Winnie Harlow Just Became the First Model With Vitiligo to Walk in the VS Fashion Show and We’re So Here for It
Here's more about the skin condition.
Winnie Harlow never ceases to amaze us. She’s made it her mission to represent people with skin conditions in the media, and last night she became the first model with vitiligo to walk the runway at the Victoria’s Secret Fashion Show.
Vitiligo is a skin disorder that causes pigment-free patches of skin to appear randomly on the body. It happens when the cells responsible for skin pigment, melanocytes, are destroyed. The cause of vitiligo is unknown, but some experts believe it might be an autoimmune disease—meaning the immune system attacks the body’s pigment-producing cells.
Living with a skin condition like vitiligo can be isolating, but throughout her career, Harlow has proved that it doesn’t have to hold you back fom living life to the fullest.
The 24-year-old Toronto native made her industry debut on America’s Next Top Model in 2014. Since then, she’s walked countless runways, appeared in Beyoncé’s visual album Lemonade, and become a role model to her 4.6 million followers on Instagram. The Victoria’s Secret Fashion Show, however, was always her dream.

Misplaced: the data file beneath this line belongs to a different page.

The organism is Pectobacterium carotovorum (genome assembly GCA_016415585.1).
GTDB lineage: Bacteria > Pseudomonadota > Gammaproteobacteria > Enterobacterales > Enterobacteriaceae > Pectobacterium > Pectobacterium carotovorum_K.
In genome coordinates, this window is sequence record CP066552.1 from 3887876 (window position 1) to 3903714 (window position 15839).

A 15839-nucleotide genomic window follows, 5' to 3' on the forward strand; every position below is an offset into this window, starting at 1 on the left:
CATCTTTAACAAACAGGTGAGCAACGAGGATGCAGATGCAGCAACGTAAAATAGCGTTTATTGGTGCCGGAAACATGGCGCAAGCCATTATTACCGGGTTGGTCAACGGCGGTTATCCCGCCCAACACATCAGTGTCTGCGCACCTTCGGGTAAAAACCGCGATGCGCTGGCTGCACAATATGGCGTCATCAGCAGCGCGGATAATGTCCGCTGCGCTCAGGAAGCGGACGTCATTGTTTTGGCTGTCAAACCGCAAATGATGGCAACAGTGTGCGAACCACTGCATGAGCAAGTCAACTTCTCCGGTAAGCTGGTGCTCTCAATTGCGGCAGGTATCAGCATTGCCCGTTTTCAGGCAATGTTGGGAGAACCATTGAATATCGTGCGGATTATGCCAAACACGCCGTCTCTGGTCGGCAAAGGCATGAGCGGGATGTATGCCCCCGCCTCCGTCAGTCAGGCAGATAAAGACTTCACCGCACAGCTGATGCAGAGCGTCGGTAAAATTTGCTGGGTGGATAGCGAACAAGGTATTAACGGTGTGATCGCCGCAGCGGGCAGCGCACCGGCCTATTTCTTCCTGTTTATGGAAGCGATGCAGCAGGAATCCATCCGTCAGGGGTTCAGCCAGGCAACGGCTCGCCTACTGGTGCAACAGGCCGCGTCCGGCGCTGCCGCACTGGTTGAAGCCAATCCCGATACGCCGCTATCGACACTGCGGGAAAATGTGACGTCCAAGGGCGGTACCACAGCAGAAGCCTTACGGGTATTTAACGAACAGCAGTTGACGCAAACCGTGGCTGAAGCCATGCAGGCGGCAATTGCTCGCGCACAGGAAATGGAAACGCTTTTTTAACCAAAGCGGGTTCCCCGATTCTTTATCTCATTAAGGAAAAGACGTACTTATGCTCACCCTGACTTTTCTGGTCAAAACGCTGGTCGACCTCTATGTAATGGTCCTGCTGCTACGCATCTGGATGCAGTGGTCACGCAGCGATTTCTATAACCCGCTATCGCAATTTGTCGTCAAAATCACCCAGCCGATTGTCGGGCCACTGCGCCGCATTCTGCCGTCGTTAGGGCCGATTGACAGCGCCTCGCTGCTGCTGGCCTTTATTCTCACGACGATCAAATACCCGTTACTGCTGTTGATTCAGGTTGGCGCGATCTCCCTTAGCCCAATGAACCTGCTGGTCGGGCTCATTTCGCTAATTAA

“It’s the pinnacle of my career,” Harlow told Vogue in a September interview. “I told anyone [who] asked, ‘I want Victoria’s Secret!’”
She also said she wanted to use the opportunity as a chance to defy cultural beauty standards. “Why is there a stigma around being different when we’re all different?”
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She’s right, and that’s something that can be hard to remember if you're living with a skin condition. Chelsey Hamilton, who was diagnosed with vitiligo at age 17, know all about this. In a previous Health story, she explained her experience.
“I was stunned by my diagnosis. Whenever I'd had a medical issue before, I could just take a pill or see another doctor to make it better... To even out my skin tone, I globbed concealer on my face and slathered tanning lotions all over my body… My self-confidence plummeted. I felt ugly,” Hamilton wrote.
Eventually, Hamilton learned to accept her white patches, and thanks to the example of people like Harlow, others with skin conditions can find the strength to do the same.
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